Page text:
The Art of Project Management: Expert advice from experienced project managers in Silicon Valley, and around the world
TOPICS:

Are Your Programmers Dynamic or Transactional?

Offshoring of software development is written off by some as not workable. Many have shared offshoring nightmares and horror stories in articles and blog postings. A recent survey says small company CIOs say they have little interest in increasing their offshore outsourcing in 2008. And many have stopped outsourcing altogether because of management challenges.

CIOs not Offshoring Pie Chart

94% Are Not Offshoring

More...Had Offshoring Challenges Pie Chart

59% That Did Had Challenges

One major reason for not offshoring is the perceived poor quality of the programmers you encounter offshore. I said “perceived” quality because clearly not all offshore programmers are bad. But it seems enough are bad to create a really rotten impression.

Back in 2005 McKinsey published a study that said only a small percentage (10% to 25%) of the huge number of IT professionals graduating from university in India and China are “suitable for multinational engagements”. I quoted the McKinsey report in Chapter 11: The Future of Global Software Development of Software without Borders but at the time I was not sure of the reason so many programmers are unsuitable. http://accelerance.com/images/email/software_without_borders.jpg

Now a 2007 study from Duke University has dug deeper into the quality of engineering graduates in the U.S., India and China. It describes that many engineers graduating in India and China are comparable only to technicians graduating from two or three year technical schools here in the U.S. and are NOT at the same level as an engineer graduating with a Bachelors degree from an American four-year university.

http://www.accelerance.com/images/bric_it_workers-caption.gif

Independent of the type of college degree or the country where it was earned, the study classifies software engineers as either being dynamic or transactional:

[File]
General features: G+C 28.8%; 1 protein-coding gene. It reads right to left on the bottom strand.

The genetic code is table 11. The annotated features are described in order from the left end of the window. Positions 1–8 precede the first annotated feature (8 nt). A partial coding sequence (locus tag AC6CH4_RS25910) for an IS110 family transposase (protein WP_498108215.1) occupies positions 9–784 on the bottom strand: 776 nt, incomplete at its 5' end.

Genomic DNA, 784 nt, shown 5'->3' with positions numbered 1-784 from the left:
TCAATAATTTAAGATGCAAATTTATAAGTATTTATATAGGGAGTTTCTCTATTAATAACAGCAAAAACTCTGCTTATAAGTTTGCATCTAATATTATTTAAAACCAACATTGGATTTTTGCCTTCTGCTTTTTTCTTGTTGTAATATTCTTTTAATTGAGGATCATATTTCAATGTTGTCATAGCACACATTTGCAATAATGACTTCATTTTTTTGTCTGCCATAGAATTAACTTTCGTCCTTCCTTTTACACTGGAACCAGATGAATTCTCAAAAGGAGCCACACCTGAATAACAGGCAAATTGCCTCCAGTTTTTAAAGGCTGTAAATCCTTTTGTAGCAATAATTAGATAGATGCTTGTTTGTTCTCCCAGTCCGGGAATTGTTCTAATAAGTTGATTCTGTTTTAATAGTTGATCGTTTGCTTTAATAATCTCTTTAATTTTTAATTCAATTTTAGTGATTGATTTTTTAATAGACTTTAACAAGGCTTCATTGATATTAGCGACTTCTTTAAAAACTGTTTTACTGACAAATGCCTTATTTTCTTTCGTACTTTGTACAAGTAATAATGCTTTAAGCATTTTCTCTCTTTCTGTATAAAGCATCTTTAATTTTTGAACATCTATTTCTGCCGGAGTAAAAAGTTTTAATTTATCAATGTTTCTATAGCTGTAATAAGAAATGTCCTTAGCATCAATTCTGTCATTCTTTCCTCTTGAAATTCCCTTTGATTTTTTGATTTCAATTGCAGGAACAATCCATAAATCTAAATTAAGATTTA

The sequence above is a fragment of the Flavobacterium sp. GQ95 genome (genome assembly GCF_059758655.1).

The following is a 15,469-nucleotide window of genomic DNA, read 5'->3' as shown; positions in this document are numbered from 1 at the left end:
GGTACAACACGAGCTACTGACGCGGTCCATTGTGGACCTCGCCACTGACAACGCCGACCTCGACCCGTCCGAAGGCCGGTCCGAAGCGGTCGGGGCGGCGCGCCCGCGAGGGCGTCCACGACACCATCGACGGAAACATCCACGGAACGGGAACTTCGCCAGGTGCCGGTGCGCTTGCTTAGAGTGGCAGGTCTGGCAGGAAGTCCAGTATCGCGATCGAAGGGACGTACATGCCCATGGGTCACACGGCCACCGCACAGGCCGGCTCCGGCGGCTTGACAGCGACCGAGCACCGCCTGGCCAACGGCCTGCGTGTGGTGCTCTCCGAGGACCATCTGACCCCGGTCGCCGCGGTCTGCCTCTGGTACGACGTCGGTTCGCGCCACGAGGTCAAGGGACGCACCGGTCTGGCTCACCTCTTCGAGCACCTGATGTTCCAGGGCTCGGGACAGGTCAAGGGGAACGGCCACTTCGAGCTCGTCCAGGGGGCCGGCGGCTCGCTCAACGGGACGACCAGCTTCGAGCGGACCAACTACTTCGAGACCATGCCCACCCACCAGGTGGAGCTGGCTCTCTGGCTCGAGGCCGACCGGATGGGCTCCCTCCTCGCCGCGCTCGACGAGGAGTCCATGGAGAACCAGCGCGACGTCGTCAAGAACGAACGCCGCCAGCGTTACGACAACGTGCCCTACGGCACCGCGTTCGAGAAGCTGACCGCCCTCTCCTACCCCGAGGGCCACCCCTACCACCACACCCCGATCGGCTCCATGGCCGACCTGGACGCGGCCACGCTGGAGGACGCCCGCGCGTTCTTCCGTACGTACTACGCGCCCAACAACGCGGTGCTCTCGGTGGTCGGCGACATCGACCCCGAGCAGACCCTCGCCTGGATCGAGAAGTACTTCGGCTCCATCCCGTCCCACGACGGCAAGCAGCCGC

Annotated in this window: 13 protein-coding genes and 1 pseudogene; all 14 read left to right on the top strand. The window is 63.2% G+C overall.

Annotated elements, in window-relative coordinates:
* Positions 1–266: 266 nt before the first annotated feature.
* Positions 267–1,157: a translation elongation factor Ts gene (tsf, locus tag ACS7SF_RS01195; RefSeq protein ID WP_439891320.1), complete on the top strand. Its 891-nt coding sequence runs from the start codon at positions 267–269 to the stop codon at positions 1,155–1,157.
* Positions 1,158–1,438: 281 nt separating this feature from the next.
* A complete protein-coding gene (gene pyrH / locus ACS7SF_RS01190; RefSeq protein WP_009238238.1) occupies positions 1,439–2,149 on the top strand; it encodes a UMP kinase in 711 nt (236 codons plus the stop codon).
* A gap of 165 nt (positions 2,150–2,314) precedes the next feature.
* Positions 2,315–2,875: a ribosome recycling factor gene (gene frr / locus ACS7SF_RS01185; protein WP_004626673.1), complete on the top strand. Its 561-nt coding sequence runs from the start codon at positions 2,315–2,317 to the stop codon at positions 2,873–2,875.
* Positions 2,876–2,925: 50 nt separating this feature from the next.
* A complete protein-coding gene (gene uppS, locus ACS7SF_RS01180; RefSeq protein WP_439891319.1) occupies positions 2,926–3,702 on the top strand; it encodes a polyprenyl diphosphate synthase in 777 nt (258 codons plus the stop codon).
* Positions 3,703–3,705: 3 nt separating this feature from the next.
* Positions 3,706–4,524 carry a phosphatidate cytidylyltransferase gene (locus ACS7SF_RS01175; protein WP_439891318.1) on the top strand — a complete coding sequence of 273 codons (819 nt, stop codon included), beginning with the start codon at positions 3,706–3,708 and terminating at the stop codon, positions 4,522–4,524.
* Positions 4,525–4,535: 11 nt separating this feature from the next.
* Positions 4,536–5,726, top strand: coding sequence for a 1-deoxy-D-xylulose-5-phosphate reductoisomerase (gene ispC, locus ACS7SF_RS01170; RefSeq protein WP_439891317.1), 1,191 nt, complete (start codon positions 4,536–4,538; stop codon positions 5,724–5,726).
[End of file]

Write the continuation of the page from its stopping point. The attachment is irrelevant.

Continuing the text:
Dynamic Engineers (10% to 20%)

  • Capable of abstract thinking
  • High-level problem solving
  • Uses scientific knowledge

Transactional Engineers (the majority)

  • Solid technical training, but
  • No experience to apply knowledge to larger domains
  • Responsible for routine tasks in workplace 

Unless you pay some attention to who is recruited to work on your software, guess what kind of software engineer you’re likely to get offshore?  That’s right, those transactional engineers that only work well when told exactly what to do. 

I think selecting the right kind of engagement model with your offshore programmers (and / or the company where they work) is the best way to ensure you get more dynamic engineers. Of the six engagement models most commonly used, ones that provide a dedicated team of programmers will give you more control over the hiring process and the on-going management of the software development process.

What’s been your experience? Have you given up on the idea of successful global software development because of bad experiences in the past? Maybe you had the wrong kind of programmers and / or the wrong model.

Steve Mezak
CEO of Accelerance, Inc. and author of Software without Borders

Share

About the Author

Accelerance CEO Steve Mezak is a veteran of six Silicon Valley startups, including Aspect Development (sold to i2 for $9 Billion) and Digital Market (sold to Agile Software for $75 Million). Steve has mastered global software development in a variety of management and technical roles, including CTO and CEO with more than 25 years of software development experience. An internationally acclaimed speaker and author, Steve's most recent book is Software without Borders: A Step-By-Step Guide to Outsourcing Your Software Development. Steve helps make small companies and entrepreneurs wealthy by helping them develop software products with pre-approved global software development teams. Download his free whitepaper describing the benefits of using a global partner network online. Contact Steve at steve@Accelerance.com.
Creative Commons License
Note: This work and all associated comments are licensed under a Creative Commons Attribution-Noncommercial 3.0 United States License.

Leave a Reply

*